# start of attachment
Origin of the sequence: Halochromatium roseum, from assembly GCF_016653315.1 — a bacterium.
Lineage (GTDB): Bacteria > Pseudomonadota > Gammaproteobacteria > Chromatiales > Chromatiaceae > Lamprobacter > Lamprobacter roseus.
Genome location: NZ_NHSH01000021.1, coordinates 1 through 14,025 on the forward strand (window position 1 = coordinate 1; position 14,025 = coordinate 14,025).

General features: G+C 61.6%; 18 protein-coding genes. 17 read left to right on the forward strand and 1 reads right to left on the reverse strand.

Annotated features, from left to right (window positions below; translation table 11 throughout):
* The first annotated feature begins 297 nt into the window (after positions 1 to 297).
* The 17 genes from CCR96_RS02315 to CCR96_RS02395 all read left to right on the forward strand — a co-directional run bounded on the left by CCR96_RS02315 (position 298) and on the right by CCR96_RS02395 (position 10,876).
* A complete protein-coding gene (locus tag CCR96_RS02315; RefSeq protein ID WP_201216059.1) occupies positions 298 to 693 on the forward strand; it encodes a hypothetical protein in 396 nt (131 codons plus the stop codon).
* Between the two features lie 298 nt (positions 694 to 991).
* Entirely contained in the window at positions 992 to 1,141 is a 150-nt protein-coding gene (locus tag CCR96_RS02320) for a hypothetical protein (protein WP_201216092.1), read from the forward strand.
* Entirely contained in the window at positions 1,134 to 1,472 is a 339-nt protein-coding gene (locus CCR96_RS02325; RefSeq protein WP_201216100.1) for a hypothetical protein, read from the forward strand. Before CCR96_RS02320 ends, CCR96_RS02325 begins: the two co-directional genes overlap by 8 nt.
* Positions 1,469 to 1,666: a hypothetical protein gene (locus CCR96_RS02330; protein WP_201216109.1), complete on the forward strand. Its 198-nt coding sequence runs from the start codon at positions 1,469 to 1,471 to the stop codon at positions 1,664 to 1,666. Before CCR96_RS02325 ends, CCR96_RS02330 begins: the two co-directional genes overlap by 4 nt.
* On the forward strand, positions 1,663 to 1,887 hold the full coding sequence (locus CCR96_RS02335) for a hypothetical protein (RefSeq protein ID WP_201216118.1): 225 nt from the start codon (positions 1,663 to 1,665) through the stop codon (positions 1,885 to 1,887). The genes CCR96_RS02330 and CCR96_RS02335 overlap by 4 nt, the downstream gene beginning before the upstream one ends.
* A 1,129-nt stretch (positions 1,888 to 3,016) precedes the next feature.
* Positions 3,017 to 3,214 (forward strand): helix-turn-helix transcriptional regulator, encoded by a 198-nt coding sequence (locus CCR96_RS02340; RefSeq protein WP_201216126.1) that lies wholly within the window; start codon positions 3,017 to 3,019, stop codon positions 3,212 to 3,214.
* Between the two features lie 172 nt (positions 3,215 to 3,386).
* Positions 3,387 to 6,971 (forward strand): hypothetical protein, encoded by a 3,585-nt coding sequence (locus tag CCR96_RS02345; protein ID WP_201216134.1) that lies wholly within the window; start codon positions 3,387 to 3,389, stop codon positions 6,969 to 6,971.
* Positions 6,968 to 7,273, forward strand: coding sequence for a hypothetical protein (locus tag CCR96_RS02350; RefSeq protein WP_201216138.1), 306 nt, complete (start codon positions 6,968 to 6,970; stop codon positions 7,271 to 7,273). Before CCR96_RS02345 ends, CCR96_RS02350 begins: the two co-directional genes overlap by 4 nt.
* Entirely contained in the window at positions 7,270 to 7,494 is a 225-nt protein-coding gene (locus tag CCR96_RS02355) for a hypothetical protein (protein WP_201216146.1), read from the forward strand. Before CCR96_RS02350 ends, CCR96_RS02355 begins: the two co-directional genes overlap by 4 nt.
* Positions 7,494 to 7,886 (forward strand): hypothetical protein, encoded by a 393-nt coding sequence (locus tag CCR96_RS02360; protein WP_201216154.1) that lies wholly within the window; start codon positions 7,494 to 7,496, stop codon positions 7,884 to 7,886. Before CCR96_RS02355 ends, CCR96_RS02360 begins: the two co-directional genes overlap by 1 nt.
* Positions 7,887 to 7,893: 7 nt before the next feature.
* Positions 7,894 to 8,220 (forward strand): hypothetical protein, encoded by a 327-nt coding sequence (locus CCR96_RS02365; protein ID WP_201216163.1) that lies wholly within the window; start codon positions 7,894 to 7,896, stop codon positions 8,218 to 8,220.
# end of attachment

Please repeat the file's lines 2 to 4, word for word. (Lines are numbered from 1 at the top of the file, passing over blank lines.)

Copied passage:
Lineage (GTDB): Bacteria > Pseudomonadota > Gammaproteobacteria > Chromatiales > Chromatiaceae > Lamprobacter > Lamprobacter roseus.
Genome location: NZ_NHSH01000021.1, coordinates 1 through 14,025 on the forward strand (window position 1 = coordinate 1; position 14,025 = coordinate 14,025).

General features: G+C 61.6%; 18 protein-coding genes. 17 read left to right on the forward strand and 1 reads right to left on the reverse strand.